Notre Dame versus Southern Cal, known as “the greatest intersectional rivalry in college football” since 1926, had looked nothing like a rivalry as of late. Not only had we lost seven straight times, but the infamous 2005 “Bush Push” game still haunted our collective nightmares. Our students rushed the field at the end of that game, thinking the #9 Fighting Irish had just upset the #1 Trojans, only to get turned away when the officials put one second back on the clock. Southern Cal’s running back Reggie Bush used that final second to steal the game from us in bizarre fashion. When I enrolled as a freshman the following year the upperclassmen still spoke about that harrowing day as if their wounds had never fully healed. With each mounting loss the misery returned. Our rival’s reign of terror over us wasn’t fun to live through, but we all held on to the small slice of hope that one day their dynasty would come to an end.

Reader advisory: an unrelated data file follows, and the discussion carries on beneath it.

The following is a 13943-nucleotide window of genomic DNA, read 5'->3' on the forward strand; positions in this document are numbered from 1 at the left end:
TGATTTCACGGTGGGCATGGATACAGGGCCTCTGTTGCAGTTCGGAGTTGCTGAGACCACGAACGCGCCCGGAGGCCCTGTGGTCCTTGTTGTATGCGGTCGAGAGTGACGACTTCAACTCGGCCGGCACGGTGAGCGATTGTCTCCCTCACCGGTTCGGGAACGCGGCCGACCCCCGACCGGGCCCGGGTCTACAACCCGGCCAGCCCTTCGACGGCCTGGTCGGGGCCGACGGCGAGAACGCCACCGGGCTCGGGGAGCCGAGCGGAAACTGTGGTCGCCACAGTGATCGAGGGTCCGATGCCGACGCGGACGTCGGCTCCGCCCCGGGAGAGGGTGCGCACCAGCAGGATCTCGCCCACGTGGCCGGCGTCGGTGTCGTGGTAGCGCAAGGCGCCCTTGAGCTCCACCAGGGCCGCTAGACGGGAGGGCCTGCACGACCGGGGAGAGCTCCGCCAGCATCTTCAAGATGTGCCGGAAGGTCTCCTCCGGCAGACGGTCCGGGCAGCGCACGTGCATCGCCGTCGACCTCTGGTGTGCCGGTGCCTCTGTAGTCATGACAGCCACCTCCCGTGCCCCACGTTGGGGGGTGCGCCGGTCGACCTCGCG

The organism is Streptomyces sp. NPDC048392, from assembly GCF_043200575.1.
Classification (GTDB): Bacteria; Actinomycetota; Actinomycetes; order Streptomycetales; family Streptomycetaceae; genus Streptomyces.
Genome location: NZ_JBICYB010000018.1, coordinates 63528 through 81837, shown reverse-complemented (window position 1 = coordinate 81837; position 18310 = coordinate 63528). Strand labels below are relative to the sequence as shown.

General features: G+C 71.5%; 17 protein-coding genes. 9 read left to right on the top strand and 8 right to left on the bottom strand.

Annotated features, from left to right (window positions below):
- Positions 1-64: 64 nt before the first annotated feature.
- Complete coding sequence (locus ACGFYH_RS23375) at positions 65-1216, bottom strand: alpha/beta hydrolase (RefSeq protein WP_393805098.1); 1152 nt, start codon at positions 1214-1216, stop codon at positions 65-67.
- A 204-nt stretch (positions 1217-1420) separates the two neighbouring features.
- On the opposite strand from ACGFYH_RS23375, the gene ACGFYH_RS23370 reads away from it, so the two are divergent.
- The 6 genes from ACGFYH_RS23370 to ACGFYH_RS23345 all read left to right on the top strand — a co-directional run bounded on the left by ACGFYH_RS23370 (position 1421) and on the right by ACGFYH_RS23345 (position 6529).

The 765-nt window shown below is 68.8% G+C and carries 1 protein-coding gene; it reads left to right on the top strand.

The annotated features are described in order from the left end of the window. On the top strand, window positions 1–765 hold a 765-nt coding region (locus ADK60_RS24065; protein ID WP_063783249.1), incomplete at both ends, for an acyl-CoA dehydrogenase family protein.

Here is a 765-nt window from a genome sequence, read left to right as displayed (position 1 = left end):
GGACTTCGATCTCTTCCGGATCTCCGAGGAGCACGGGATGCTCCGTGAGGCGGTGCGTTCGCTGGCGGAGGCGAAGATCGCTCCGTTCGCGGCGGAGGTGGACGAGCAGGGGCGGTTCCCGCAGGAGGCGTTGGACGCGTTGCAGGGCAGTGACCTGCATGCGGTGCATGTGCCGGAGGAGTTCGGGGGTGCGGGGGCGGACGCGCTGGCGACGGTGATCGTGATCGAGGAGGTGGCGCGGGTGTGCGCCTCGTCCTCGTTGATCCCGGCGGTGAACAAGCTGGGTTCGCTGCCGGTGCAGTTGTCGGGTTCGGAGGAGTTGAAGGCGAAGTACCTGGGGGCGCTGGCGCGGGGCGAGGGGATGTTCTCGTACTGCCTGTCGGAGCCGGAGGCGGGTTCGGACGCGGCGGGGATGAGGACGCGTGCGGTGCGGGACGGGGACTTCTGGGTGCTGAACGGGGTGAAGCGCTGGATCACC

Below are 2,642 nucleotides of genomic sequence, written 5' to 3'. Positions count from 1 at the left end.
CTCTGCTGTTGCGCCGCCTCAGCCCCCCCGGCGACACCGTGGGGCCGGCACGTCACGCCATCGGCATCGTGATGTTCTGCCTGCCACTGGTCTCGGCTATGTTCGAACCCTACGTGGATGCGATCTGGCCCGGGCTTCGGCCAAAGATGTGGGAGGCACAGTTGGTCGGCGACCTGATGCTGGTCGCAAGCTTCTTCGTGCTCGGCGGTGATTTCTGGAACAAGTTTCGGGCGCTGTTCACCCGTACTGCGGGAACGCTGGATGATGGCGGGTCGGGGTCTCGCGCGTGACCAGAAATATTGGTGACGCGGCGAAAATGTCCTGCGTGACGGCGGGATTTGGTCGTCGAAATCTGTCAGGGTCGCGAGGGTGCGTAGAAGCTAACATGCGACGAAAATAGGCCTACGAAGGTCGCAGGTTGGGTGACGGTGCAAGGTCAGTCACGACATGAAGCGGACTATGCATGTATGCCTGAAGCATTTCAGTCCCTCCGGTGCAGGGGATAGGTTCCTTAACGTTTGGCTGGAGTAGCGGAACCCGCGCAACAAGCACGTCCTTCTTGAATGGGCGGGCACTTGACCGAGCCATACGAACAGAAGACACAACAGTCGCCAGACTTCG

Building hype became my sole purpose in life during the full duration of midterms week, which we renamed “Beat SC Week.” It had a better ring to it. As soon as we all started chanting “BEAT SC! BEAT SC!” after our overtime win against Washington, I decided to throw all my study materials out the window for the next few days. I told myself I would remember this week years later as a defining moment in my life, and my greatest accomplishment as the Notre Dame Leprechaun. In comparison, I would probably forget everything I needed to know for my exams by the following semester. Mark Twain once advised against letting school interfere with a good education. I intended to learn a whole lot about life by allowing one goal to consume mine for the next week. I wouldn’t rest until I stoked the smoldering flames of our faith in the Fighting Irish into widespread raging fires by the time our enemy arrived on campus.